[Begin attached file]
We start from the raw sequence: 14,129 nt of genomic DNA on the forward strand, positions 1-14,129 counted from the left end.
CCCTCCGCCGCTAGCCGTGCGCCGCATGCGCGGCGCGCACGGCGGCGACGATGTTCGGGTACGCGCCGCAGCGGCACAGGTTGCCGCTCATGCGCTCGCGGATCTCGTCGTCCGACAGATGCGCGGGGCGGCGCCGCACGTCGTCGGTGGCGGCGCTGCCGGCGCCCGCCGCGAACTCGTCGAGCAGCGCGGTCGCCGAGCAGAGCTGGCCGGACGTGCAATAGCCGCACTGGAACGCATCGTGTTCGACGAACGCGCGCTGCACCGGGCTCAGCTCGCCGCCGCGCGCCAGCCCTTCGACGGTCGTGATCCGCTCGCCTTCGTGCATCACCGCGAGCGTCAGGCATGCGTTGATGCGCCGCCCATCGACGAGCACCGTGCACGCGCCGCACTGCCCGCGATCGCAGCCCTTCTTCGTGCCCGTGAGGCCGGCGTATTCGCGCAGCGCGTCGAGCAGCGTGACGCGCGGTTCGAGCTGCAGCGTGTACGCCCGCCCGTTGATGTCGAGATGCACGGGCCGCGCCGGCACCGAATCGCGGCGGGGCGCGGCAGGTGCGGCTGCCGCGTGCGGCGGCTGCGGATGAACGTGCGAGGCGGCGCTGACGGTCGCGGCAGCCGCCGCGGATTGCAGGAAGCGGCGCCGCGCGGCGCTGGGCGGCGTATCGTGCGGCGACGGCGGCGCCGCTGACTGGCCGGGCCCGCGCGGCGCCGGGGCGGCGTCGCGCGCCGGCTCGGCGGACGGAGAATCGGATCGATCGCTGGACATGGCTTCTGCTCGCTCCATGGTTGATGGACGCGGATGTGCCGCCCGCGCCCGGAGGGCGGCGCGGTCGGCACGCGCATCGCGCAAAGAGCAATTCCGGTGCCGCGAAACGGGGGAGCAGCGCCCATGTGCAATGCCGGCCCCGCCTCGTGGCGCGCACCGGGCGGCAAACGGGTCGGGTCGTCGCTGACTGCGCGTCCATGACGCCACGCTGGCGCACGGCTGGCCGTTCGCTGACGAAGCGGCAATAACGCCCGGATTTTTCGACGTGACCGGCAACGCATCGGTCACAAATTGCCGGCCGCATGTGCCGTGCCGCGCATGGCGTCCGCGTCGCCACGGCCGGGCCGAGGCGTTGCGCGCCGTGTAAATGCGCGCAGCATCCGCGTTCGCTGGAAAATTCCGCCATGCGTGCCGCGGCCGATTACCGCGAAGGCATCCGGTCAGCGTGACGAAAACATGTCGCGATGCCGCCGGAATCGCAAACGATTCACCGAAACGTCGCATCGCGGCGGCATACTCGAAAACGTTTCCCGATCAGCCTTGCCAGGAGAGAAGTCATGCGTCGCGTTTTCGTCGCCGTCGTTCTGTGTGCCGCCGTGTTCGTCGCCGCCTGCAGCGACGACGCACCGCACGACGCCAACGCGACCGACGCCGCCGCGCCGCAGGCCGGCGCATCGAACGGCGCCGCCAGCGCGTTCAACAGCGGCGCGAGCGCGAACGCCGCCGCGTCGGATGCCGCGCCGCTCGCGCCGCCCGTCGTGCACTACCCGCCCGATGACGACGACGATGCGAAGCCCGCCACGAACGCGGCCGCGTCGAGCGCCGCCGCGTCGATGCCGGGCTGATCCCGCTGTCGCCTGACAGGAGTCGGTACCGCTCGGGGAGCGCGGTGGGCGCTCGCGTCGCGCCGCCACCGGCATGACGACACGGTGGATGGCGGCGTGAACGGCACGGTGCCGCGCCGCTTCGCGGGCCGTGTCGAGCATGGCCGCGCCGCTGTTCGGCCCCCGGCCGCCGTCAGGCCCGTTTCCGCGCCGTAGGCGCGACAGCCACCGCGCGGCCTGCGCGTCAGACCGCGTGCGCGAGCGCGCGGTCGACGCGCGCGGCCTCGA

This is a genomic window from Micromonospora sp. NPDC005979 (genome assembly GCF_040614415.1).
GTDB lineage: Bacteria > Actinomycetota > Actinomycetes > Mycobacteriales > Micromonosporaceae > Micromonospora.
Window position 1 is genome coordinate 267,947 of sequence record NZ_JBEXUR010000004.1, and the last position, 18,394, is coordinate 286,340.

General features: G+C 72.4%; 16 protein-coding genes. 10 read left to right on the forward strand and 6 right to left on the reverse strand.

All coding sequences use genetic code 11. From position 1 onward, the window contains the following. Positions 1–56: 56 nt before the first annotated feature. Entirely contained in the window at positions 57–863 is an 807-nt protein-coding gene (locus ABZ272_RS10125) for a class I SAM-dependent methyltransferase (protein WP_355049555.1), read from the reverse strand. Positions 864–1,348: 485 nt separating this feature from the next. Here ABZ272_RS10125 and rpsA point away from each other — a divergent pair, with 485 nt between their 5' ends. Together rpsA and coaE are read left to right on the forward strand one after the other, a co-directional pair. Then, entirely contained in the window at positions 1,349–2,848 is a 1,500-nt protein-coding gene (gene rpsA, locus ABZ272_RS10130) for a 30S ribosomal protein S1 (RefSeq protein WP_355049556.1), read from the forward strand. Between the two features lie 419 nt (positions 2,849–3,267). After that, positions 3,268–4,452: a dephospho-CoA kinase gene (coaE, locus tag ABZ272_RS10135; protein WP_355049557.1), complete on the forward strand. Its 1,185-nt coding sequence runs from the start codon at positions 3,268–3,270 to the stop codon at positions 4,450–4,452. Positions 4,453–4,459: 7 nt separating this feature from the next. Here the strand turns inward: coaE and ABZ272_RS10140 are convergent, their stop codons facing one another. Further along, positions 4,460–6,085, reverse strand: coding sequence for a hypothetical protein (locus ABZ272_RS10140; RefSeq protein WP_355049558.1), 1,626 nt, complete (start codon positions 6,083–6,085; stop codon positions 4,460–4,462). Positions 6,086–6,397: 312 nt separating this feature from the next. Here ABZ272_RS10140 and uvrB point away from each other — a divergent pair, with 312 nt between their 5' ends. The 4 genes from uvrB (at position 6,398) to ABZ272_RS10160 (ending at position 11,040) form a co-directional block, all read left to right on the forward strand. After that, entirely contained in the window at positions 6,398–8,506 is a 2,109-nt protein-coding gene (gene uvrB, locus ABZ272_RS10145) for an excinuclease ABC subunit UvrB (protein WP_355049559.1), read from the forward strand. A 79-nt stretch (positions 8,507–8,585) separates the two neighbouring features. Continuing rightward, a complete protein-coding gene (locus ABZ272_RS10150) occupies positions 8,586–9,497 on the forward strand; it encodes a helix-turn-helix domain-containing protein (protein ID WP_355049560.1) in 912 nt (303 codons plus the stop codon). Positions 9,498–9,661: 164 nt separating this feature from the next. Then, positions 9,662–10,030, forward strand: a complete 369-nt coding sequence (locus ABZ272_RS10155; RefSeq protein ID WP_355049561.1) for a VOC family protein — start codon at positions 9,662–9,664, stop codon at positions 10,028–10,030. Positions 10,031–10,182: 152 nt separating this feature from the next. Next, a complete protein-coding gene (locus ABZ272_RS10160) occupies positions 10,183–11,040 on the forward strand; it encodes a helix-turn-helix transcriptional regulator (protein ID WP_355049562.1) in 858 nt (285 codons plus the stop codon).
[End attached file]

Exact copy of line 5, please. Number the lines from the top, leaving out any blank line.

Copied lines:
Window position 1 is genome coordinate 267,947 of sequence record NZ_JBEXUR010000004.1, and the last position, 18,394, is coordinate 286,340.